Earlier this week on Viva El Birdos, Alex (@alexcards79) dug up exactly how bad the 2016 St. Louis Cardinals were in the first inning. In short, the Cardinals starting staff had an ERA of 5.33 in the first inning, better than only Reds and Braves in the NL. The offense didn’t fare well either, as their 0.43 average runs in the first is well below the MLB average runs per inning of about 0.55.
These poor starts led to an average first inning deficit of -0.19 runs. That might not sound like a lot, but it was the second worst mark in the MLB. An early deficit is an absolute killer to a team’s win probability, and it’s really a surprise that the Cardinals still managed to win 86 games starting this poorly.
The Cardinals struggles in the first reminded me of a recent FanGraphs article in which Dave Cameron argued in favor of the evidence for starting a reliever in the first inning of away games.
According to his research, road starters are about 30 wOBA points worse than their home counterparts in the first inning. That difference is cut in half after the first inning. By ERA, away teams were more than a full run worse than home teams in the first inning. After the first inning, they cut the deficit to only 0.26 runs.
This performance gap might result from a “cool down” effect. It is support for road teams to start a relief pitcher to face the first batter, which would allow the “starter” to finish his warmup as normal and enter the game to face the second batter of the first inning.
Those two articles overlap a bit, but I wanted to look specifically at Adam Wainwright using ideas from each. Wainwright has had noted first inning struggles throughout his career: he owns a 3.79 ERA in the first inning and a 3.06 ERA in all others, a difference of nearly three-quarters of a run. But does he really have a first inning problem, or does he just suffer the same “cool down” effect as everyone else?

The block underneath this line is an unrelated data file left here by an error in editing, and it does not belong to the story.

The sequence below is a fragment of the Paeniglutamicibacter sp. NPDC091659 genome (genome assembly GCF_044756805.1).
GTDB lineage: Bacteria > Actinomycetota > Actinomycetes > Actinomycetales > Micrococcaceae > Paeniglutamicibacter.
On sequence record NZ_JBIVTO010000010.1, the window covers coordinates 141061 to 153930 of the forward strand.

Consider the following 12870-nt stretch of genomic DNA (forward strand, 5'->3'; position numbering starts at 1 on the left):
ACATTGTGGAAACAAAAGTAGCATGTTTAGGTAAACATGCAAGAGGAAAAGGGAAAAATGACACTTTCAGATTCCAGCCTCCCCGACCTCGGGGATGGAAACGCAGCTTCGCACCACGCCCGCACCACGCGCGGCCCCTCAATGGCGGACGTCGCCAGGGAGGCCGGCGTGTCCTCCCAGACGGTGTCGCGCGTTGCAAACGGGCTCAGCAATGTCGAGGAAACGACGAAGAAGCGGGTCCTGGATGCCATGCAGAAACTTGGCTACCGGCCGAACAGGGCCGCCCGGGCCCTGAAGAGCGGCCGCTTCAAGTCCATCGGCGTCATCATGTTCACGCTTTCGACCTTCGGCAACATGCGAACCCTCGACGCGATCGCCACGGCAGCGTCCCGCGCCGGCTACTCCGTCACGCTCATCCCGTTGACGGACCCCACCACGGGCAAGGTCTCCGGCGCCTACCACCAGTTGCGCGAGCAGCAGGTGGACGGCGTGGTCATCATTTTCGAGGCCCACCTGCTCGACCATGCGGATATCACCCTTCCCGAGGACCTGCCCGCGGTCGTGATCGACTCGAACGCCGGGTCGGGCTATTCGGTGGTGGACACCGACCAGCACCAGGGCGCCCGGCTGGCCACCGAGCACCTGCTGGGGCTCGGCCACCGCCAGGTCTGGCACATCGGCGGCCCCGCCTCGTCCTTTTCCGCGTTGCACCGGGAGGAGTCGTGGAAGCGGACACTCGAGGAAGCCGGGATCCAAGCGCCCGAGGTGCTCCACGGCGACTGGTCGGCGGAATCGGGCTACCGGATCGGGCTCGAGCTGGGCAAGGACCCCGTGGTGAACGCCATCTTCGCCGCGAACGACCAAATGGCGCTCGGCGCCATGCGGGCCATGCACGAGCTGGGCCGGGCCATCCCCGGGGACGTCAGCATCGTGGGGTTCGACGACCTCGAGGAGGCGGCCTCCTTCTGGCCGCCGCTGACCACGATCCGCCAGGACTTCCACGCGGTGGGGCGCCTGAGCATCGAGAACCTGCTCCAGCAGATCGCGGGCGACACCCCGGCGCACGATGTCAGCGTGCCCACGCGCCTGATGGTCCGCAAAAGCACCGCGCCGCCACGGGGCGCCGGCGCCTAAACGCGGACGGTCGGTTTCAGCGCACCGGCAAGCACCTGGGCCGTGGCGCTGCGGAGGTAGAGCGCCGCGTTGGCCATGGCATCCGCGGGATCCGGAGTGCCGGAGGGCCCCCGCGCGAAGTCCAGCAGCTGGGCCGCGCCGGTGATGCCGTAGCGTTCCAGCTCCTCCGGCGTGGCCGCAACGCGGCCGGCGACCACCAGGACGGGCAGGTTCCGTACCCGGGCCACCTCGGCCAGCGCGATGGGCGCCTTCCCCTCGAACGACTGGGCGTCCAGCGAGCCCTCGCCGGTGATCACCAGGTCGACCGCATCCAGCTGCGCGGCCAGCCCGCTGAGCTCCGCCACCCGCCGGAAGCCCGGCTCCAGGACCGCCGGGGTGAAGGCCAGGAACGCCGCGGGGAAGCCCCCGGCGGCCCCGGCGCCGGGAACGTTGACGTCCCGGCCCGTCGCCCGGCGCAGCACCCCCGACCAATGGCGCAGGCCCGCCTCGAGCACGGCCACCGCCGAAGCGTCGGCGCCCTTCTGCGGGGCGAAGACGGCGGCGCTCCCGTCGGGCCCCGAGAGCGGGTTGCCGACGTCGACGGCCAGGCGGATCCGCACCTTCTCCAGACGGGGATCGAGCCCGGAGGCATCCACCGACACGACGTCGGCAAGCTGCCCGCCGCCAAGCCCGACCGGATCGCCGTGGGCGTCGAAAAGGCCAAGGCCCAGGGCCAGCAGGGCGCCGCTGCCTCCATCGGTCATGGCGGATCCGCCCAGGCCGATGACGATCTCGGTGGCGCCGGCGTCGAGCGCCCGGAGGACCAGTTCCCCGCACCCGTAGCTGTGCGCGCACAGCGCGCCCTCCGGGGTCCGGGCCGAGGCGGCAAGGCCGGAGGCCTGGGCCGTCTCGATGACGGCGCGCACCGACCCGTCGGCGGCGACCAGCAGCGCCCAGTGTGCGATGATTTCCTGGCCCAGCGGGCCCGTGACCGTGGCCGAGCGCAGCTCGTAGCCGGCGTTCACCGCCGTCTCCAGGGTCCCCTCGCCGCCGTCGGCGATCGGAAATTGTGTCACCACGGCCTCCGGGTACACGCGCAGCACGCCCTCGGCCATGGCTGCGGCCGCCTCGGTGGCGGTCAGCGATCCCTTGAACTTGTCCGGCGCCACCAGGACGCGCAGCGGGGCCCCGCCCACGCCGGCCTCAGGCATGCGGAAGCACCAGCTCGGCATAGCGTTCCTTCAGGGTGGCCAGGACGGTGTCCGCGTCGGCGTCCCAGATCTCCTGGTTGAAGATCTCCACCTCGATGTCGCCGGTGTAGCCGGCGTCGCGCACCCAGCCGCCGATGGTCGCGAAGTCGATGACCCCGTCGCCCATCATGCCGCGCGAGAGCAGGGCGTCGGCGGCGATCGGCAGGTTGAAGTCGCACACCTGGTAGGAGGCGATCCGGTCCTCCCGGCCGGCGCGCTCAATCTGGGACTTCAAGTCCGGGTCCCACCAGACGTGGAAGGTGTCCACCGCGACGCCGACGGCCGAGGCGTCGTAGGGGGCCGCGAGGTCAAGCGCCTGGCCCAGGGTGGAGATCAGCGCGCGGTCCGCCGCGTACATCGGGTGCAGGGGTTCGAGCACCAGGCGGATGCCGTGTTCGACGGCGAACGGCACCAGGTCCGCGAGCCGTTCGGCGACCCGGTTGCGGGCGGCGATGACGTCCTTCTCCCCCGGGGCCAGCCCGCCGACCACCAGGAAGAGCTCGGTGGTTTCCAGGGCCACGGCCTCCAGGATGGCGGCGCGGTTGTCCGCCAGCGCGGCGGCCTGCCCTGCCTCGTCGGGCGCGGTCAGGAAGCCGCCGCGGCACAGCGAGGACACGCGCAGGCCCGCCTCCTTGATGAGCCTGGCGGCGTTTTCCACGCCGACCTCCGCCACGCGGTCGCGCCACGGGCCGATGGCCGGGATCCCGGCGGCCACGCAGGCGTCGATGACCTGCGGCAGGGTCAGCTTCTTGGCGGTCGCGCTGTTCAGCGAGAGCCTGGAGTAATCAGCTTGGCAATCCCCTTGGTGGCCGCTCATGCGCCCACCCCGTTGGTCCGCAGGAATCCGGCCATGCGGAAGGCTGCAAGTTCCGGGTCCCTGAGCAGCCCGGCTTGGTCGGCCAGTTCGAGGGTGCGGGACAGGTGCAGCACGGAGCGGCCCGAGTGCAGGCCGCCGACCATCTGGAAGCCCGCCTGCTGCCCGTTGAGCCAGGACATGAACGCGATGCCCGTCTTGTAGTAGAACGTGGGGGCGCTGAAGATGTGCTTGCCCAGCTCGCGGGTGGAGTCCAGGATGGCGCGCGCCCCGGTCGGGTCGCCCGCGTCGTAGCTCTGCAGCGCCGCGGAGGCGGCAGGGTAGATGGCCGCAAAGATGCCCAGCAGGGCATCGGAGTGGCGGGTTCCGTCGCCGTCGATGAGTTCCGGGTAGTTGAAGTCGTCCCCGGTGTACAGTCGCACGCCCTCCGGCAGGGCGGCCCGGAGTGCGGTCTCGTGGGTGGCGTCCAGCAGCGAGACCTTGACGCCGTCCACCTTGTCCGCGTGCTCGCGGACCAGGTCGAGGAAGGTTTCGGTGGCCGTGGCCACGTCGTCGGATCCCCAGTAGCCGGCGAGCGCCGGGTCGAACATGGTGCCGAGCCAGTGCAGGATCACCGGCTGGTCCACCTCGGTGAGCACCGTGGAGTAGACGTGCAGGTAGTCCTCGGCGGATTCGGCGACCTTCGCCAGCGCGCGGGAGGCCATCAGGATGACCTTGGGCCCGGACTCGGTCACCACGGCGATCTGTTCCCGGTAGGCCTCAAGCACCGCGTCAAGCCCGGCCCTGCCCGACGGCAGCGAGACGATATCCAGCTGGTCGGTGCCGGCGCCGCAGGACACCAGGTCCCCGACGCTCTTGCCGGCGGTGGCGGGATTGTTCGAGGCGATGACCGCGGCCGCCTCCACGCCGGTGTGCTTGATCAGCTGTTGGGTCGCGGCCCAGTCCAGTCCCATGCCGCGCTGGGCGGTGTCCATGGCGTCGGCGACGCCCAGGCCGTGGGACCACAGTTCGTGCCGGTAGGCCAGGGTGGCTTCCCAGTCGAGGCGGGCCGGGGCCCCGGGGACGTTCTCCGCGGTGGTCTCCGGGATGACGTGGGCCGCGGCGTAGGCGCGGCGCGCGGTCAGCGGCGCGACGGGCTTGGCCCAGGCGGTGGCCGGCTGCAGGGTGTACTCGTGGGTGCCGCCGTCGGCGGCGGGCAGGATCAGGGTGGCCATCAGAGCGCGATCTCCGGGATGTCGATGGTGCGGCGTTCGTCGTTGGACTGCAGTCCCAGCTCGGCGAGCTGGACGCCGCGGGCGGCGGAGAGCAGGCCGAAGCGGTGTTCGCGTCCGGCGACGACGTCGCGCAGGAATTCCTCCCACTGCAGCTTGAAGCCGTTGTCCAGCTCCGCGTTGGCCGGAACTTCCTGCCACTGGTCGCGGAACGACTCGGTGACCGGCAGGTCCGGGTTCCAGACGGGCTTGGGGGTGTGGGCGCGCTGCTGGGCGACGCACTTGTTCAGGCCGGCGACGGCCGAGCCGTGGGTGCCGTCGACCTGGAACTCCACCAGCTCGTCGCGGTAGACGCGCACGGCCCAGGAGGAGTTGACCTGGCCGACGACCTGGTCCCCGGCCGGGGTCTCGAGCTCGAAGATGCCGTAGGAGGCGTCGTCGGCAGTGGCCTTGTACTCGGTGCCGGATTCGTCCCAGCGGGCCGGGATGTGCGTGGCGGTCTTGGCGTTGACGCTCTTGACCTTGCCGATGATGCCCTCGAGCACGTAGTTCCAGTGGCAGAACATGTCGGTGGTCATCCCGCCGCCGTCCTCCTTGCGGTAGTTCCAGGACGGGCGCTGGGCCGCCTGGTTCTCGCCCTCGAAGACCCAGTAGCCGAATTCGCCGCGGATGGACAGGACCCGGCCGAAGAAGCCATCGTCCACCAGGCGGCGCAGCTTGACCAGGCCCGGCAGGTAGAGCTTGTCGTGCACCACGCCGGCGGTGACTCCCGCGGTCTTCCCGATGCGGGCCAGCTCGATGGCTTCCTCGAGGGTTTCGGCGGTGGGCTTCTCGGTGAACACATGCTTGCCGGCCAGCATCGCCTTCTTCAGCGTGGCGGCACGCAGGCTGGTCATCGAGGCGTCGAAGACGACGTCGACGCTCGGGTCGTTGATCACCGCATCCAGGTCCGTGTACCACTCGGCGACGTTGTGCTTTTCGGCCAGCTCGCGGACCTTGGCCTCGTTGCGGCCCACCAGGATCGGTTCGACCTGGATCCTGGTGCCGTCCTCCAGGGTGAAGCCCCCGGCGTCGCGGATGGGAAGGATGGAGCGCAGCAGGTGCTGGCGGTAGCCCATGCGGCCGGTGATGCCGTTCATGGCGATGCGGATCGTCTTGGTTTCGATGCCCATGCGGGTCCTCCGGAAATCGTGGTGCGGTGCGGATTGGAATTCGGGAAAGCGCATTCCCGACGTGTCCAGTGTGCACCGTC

On the road, Wainwright has an ERA of 4.39 in the first inning and 3.40 after the second. So, while he is significantly worse in the first inning on the road than all other road innings, that one run difference is no worse than the MLB average. Sure, he’s impacted by the “cool down” effect, but not more than anyone else.
What about at home? The NL teams owned a 4.09 first inning home ERA last season, compared to 3.96 in every other inning. There is very little effect at home, which makes sense since the home starter doesn’t cool down in the dugout after finishing his warmup – instead, he trots straight out to the mound.
Adam Wainwright, on the other hand, sports a 3.21 ERA at home in the first inning, compared to a 2.75 ERA after the first.
No one’s complaining about a 3.21 ERA in the first inning, but a half run difference does show that he struggles a little more than average to settle in early on. There’s no evidence that this problem persists into the second or third inning, though: his home ERA in the second and third drops to 2.49. On the road, it drops from 4.39 to 3.33.
Yet, while it looks like Wainwright settles in after the first, it’s more due to quality of hitters faced. In the first inning, you’re always facing a team’s best hitters. During the second and third, you’re more likely to face the second half of the order. In fact, starters in the NL saw their ERA drop 0.80 runs from the first to the second and third. Adam Wainwright doesn’t “settle in” more than the average NL starter, he just faces worse hitters in the second and third.
So, instead of talking about how poorly Wainwright pitches in the first before he “settles in,” the narrative should be on his endurance and focus to maintain effectiveness deep into games. From the sixth to ninth innings, he is nearly two runs better than the average MLB starter.
Additionally, the average MLB starter is nearly a half run worse in the sixth to ninth than during the first to fifth. Adam Wainwright, however, is actually about one-third of a run better from the sixth inning on, with a sparkling 1.68 ERA in the eighth and ninth.
Earlier this week, I argued that the “Jhonny Peralta thumb injury narrative” needs to be stopped. The evidence doesn’t support the story. While today was more of a high level exercise, it certainly appears that the narrative that Adam Wainwright struggles more than anyone else in the first inning has very little support. It only looks like he struggles more than usual in the first because of how dominant he is in late innings. So, instead of talking about his “poor first innings,” let’s celebrate his elite ability to close out games.